Relief panel with scenes from the life of Christ (Massacre of the Innocents; Baptism of Christ; Marriage at Cana) by Unknown Byzantine artist [Rome or Milan]

Unknown Byzantine artist [Rome or Milan]

Relief panel with scenes from the life of Christ (Massacre of the Innocents; Baptism of Christ; Marriage at Cana), First third of 5th century CE, Ivory, 20 x 8.1 x 0.8 cm, Museum für Byzantinische Kunst, Bode-Museum, Berlin, Inv. no. 2719, bpk Bildagentur /Museum für Byzantinische Kunst, Bode-Museum, Berlin / Art Resource, NY

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‘As you did it to one of the least’

Commentary by

One of the oldest surviving depictions of the Massacre of the Innocents (Matthew 2:16–18) appears at the top of this early fifth-century carved ivory relief panel. The panel was one of a hinged pair (diptych) whose other half now resides in Paris’s Musée du Louvre.

The Berlin panel is divided into three sections. Below the massacre scene are images of Christ’s baptism by John and the Cana miracle in which Jesus transforms water to wine (John 2:1–11). The Louvre panel also has three sections, but in this half of the diptych it is episodes of Christ healing that are portrayed: the woman with the issue of blood, the paralytic, and the Gerasene demoniac.

In the Massacre, the unknown artist has depicted King Herod at the right—slightly larger than life. He is enthroned in a high-backed chair with his feet resting upon a footstool. Herod’s gesture indicates that the violent act we witness is by his order. At the centre, an unarmed Roman soldier grasps a naked baby by the leg and swings it over his head in order to hurl the child to the ground. Another child lies dead at Herod’s feet. Behind the soldier, two distraught mothers express their horror and grief; one raises her hands in lament.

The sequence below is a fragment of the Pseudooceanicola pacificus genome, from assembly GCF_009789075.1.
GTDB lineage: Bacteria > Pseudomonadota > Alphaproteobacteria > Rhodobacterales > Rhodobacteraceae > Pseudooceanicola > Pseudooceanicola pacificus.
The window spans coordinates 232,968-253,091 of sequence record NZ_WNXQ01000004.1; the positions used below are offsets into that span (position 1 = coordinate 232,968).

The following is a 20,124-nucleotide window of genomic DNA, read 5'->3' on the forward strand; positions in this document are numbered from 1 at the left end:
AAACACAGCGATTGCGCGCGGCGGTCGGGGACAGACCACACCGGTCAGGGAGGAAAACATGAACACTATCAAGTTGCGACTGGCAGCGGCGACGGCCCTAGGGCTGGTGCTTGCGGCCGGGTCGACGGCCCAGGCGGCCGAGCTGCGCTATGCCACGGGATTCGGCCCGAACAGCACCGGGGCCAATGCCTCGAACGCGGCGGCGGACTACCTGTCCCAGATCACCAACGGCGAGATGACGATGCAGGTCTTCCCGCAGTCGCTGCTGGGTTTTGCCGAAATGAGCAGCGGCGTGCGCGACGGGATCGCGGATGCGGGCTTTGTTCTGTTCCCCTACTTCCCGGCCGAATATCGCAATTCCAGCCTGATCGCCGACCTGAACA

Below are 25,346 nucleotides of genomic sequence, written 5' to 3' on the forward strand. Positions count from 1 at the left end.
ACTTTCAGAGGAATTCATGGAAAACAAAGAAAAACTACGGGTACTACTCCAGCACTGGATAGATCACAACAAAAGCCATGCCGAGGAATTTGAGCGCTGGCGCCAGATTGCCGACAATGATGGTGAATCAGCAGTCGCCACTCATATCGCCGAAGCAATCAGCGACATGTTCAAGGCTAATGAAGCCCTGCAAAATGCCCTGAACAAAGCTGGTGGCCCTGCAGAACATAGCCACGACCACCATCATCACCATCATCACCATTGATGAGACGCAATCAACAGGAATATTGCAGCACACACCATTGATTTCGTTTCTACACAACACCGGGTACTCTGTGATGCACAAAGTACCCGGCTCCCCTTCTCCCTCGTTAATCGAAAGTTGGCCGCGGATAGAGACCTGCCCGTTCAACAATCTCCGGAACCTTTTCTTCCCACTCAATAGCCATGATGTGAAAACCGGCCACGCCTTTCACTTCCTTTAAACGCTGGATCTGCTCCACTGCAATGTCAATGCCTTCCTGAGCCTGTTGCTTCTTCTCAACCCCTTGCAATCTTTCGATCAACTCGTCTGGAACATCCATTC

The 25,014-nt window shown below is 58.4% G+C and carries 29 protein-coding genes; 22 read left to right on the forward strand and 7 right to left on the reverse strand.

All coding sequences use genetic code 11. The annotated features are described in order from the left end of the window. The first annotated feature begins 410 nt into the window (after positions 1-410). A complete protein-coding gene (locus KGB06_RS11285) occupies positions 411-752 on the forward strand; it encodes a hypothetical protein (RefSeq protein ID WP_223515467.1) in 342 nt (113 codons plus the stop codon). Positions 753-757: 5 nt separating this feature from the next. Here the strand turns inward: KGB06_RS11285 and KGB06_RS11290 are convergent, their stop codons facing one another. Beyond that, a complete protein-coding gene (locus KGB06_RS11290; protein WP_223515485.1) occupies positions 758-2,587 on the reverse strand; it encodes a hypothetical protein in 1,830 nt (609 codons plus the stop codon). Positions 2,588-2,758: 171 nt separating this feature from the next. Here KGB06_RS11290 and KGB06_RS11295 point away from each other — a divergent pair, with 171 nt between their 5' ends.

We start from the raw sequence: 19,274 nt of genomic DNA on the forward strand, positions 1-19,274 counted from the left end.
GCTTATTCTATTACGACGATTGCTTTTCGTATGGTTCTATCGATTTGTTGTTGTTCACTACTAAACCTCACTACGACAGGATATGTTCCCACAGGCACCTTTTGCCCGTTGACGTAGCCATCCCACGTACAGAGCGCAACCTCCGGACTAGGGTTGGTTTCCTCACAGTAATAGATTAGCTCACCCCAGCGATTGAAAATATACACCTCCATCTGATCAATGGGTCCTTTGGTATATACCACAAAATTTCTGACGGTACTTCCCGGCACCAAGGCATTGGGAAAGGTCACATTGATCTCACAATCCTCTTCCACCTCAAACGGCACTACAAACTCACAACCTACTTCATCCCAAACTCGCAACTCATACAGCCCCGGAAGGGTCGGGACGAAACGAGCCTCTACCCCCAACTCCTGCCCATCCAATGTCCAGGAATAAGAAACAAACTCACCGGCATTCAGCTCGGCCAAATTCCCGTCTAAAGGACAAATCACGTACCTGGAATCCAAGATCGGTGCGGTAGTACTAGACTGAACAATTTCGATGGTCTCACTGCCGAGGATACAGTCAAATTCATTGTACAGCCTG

The work is exquisitely executed. The violent scene seems almost to be redeemed by the beauty of the figures’ modelling and the artist’s skilful composition. Yet, the choice of this particular scene here may puzzle those who expect to see the more commonly depicted and uplifting images of Christ’s Nativity or the Adoration of the Magi in place of this distressing episode.

In fact, scenes of violence and torture are highly unusual in early Christian art. Extant representations even of Christ’s crucifixion are extremely rare before the sixth century.

However, the baby about to be slaughtered looks much like the childlike, nude Jesus being baptized in the scene just below and the similarity may be intentional. Perhaps the artist intended the image to allude to Christ’s execution—an event in which another King Herod is complicit. This little child is perhaps the first Christian martyr. His death will soon be followed by John the Baptist’s and then, of course, by Christ’s.

 

References

Effenberger, Arne and Severin, Hans-Georg. 1992. Das Museum für spätantike und byzantinische Kunst (Berlin: Staatliche Museen zu Berlin) #49, 135–36

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